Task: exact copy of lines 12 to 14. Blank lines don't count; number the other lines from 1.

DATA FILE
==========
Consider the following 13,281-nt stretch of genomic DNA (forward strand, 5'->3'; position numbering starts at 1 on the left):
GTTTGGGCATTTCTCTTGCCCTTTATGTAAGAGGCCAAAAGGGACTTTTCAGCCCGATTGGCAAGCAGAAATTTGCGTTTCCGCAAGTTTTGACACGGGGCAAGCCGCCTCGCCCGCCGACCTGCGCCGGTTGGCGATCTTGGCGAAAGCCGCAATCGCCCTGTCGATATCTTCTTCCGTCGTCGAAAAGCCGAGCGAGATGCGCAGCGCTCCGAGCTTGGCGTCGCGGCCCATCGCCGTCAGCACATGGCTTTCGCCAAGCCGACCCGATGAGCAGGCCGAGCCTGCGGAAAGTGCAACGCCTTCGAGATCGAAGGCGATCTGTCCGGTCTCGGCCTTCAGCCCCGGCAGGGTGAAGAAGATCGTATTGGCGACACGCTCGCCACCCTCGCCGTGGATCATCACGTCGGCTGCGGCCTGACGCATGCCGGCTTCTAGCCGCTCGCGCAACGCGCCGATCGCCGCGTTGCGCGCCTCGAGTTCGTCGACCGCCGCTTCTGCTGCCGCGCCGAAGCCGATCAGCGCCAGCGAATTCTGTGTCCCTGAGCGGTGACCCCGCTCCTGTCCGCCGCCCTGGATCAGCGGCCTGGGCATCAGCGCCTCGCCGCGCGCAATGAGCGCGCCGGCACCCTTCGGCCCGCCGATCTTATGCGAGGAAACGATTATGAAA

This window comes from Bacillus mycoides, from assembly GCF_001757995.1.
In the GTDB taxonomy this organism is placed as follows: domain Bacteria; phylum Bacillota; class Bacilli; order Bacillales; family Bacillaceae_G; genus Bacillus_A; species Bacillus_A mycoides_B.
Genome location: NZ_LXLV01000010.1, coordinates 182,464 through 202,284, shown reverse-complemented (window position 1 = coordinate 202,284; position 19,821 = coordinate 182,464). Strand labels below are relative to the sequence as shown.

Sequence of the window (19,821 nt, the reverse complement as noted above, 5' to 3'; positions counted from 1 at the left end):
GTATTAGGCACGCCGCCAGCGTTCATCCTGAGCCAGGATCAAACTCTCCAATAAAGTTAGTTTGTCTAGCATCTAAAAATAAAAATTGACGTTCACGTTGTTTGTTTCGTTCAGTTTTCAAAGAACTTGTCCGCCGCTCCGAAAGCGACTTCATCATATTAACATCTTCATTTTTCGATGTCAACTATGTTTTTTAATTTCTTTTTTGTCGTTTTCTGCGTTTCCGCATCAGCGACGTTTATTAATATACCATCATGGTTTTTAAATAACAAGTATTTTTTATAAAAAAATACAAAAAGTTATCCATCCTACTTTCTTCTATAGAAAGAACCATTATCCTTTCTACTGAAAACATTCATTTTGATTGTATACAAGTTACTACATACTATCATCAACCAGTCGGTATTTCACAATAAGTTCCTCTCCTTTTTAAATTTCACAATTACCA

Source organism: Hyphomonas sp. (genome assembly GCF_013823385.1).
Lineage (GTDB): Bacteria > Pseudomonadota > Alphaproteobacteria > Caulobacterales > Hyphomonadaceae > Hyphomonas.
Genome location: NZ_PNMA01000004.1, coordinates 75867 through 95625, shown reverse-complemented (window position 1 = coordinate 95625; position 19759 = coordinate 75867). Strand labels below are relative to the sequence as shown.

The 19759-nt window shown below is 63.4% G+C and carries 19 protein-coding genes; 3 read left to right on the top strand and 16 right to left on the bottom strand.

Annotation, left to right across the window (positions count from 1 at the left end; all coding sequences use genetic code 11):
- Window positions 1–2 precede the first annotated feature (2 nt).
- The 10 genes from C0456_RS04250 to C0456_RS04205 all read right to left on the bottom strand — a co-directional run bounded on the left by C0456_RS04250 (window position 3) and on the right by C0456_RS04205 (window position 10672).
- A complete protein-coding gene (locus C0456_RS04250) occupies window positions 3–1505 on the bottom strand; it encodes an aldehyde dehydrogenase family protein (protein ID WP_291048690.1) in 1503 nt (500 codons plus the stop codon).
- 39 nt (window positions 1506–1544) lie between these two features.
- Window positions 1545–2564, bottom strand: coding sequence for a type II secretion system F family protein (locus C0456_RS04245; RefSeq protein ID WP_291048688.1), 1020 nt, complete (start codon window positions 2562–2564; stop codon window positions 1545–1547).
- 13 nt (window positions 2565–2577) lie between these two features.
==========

Annotation, left to right across the window (positions count from 1 at the left end; all coding sequences use genetic code 11):
- Window positions 1–2 precede the first annotated feature (2 nt).
- The 10 genes from C0456_RS04250 to C0456_RS04205 all read right to left on the bottom strand — a co-directional run bounded on the left by C0456_RS04250 (window position 3) and on the right by C0456_RS04205 (window position 10672).